Most of us think of our banks as rock-solid repositories for our working capital. And for good reason: Since the federal oversight reforms that followed the Great Depression, these financial institutions have proven themselves worthy trustees of the funds we need to buy supplies, disburse wages and pay the utility bills.
The recent turmoil in the credit markets, though, has cast a new light on the need for prudent cash management. Losses from soured mortgages have eroded the fortunes of financial bulwarks such as Citibank and Bank of America. Hundreds of other institutions are also affected. Any prudent businessperson is bound to wonder: How safe is the bank that holds my money?
The answer to that question, to a large extent, depends on the answer to another: Does the Federal Deposit Insurance Corporation insure the financial vehicle that holds your cash?
Safeguard Your Cash"The most conservative place for your cash is an FDIC-insured bank account," advises Marilyn J. Holt, a Seattle-based management consultant. "And you never want to put more money into one bank than that bank is insured for under the FDIC."
Your first step, then, is to make sure your bank is an FDIC member. The good news is that each such bank is insured up to $100,000, so your funds are safe up to that limit. In the event you have more cash on hand, you will want to deposit the excess at another bank. You aren't covered over $100,000 if you go to another branch of the same bank, cautions Holt.
Step two: Make sure the FDIC also covers the financial vehicle that holds your cash. "Keep in mind that even FDIC-insured banks offer vehicles that are not covered by the FDIC," warns Holt. "So make sure you know the coverage you have."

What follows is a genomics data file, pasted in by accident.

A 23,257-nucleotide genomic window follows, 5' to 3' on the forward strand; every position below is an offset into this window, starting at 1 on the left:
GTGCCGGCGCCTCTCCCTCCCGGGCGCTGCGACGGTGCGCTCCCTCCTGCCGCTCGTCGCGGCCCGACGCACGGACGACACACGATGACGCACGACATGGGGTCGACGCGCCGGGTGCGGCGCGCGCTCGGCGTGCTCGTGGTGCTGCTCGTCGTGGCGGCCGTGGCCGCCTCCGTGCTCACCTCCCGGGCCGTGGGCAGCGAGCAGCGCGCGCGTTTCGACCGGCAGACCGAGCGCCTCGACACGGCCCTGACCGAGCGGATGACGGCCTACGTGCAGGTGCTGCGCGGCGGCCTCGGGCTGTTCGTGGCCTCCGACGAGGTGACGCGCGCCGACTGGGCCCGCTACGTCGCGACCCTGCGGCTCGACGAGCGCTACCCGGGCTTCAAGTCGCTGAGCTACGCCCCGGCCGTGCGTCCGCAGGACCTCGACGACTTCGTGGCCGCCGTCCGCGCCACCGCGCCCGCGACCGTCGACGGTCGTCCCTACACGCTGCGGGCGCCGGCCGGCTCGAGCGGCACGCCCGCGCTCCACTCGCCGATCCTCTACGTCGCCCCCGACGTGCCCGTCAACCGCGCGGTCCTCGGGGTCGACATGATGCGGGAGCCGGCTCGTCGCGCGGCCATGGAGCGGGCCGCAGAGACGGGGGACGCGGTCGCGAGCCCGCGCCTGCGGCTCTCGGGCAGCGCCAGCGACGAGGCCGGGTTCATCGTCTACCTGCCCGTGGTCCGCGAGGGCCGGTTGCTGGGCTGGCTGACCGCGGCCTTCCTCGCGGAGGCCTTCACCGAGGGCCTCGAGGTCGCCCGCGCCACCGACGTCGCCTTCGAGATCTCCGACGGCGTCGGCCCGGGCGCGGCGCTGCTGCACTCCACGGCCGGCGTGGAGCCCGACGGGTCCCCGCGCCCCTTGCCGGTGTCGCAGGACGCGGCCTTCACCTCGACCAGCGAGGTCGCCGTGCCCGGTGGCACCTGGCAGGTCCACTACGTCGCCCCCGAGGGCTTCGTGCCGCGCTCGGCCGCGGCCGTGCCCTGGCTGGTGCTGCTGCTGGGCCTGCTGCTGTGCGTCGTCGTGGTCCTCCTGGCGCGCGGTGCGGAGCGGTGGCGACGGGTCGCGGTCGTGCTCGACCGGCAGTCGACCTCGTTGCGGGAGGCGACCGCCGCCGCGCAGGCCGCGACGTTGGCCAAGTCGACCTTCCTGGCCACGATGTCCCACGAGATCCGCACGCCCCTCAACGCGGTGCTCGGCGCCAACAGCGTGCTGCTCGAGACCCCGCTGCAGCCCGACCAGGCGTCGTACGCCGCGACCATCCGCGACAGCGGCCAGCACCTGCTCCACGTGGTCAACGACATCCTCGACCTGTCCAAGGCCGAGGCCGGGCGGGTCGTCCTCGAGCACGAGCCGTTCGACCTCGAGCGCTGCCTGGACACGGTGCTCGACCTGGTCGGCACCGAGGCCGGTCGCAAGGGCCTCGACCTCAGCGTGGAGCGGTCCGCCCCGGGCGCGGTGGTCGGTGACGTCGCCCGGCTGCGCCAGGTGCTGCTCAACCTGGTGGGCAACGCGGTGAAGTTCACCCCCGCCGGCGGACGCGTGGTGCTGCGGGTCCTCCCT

Checking accounts, the traditional cash vehicle of choice, are most often protected. So are savings accounts and certificates of deposit. Other vehicles may or may not be. While banks are supposed to disclose risk, it's easy for anyone to get confused. It's especially common for mistakes to be made during flush years, such as we have recently experienced, when bank salespeople like to promote higher interest vehicles. Holt suggests reading the fine print and asking questions. "Always ask, 'Is this vehicle FDIC insured?'"
Sounds like the FDIC is your friend, doesn't it? You can find out more about how the agency protects your money at fdic.gov.
Enjoy Higher ReturnsChecking and savings accounts are great places to hold cash that you will need in the near future. But how about the money you save for longer-term needs, such as an expansion program, new furniture, computers or a vehicle? It's possible to get that money working a little harder for you. The trick is to select investments that offer both safety and higher interest rates.
A good example is a CD. These pay more interest than a checking account in exchange for your commitment to keep your money tied up for certain length of time. Downside: You pay a penalty if you have to get at your funds early.
"You can earn higher interest by investing your working capital in a short-term CD," says Holt. "You can invest in CDs as short as 30 days. If this CD is in an FDIC-insured bank, then your money will be as safe as it is in a checking account. The downside of a CD is that you pay a financial penalty for early withdrawal, so it pays to select maturities that coincide with the time you will need your money. "
Suppose you're planning to buy some expensive new fixtures 12 months from now. You might park the needed funds in a one-year CD. Generally speaking, the longer the term of your CD the higher your interest rate. Once again, just make sure the FDIC covers the CD.
You can enjoy an even higher interest rate with treasury bills, or T-bills. While these are not protected by the FDIC, they receive the full faith and backing of the federal government and are considered safe investments. Like CDs, you receive a greater return on your money by agreeing to keep your funds invested for a given period of time. Again, you pay a penalty if you need to get your money early.